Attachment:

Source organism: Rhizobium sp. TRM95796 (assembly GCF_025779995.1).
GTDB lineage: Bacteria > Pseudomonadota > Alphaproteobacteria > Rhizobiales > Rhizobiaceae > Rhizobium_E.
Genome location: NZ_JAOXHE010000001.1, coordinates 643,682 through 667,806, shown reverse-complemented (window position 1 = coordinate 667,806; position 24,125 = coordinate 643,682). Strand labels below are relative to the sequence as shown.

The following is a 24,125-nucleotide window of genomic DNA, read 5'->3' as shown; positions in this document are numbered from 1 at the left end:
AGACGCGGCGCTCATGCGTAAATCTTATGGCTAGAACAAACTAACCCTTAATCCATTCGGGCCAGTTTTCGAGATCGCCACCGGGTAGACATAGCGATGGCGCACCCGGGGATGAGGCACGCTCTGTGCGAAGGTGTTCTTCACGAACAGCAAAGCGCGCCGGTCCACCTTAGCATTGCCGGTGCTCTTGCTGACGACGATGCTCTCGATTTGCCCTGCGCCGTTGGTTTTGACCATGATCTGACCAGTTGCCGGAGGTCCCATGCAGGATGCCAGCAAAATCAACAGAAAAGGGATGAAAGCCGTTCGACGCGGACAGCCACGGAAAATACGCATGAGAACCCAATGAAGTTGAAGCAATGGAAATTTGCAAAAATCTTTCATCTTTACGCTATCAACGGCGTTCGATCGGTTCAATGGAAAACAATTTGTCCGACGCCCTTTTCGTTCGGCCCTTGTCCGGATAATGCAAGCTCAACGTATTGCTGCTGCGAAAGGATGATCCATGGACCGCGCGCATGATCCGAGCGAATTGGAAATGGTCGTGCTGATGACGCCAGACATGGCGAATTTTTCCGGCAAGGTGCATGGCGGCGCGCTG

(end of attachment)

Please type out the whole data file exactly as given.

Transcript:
Source organism: Rhizobium sp. TRM95796 (assembly GCF_025779995.1).
GTDB lineage: Bacteria > Pseudomonadota > Alphaproteobacteria > Rhizobiales > Rhizobiaceae > Rhizobium_E.
Genome location: NZ_JAOXHE010000001.1, coordinates 643,682 through 667,806, shown reverse-complemented (window position 1 = coordinate 667,806; position 24,125 = coordinate 643,682). Strand labels below are relative to the sequence as shown.

The following is a 24,125-nucleotide window of genomic DNA, read 5'->3' as shown; positions in this document are numbered from 1 at the left end:
AGACGCGGCGCTCATGCGTAAATCTTATGGCTAGAACAAACTAACCCTTAATCCATTCGGGCCAGTTTTCGAGATCGCCACCGGGTAGACATAGCGATGGCGCACCCGGGGATGAGGCACGCTCTGTGCGAAGGTGTTCTTCACGAACAGCAAAGCGCGCCGGTCCACCTTAGCATTGCCGGTGCTCTTGCTGACGACGATGCTCTCGATTTGCCCTGCGCCGTTGGTTTTGACCATGATCTGACCAGTTGCCGGAGGTCCCATGCAGGATGCCAGCAAAATCAACAGAAAAGGGATGAAAGCCGTTCGACGCGGACAGCCACGGAAAATACGCATGAGAACCCAATGAAGTTGAAGCAATGGAAATTTGCAAAAATCTTTCATCTTTACGCTATCAACGGCGTTCGATCGGTTCAATGGAAAACAATTTGTCCGACGCCCTTTTCGTTCGGCCCTTGTCCGGATAATGCAAGCTCAACGTATTGCTGCTGCGAAAGGATGATCCATGGACCGCGCGCATGATCCGAGCGAATTGGAAATGGTCGTGCTGATGACGCCAGACATGGCGAATTTTTCCGGCAAGGTGCATGGCGGCGCGCTG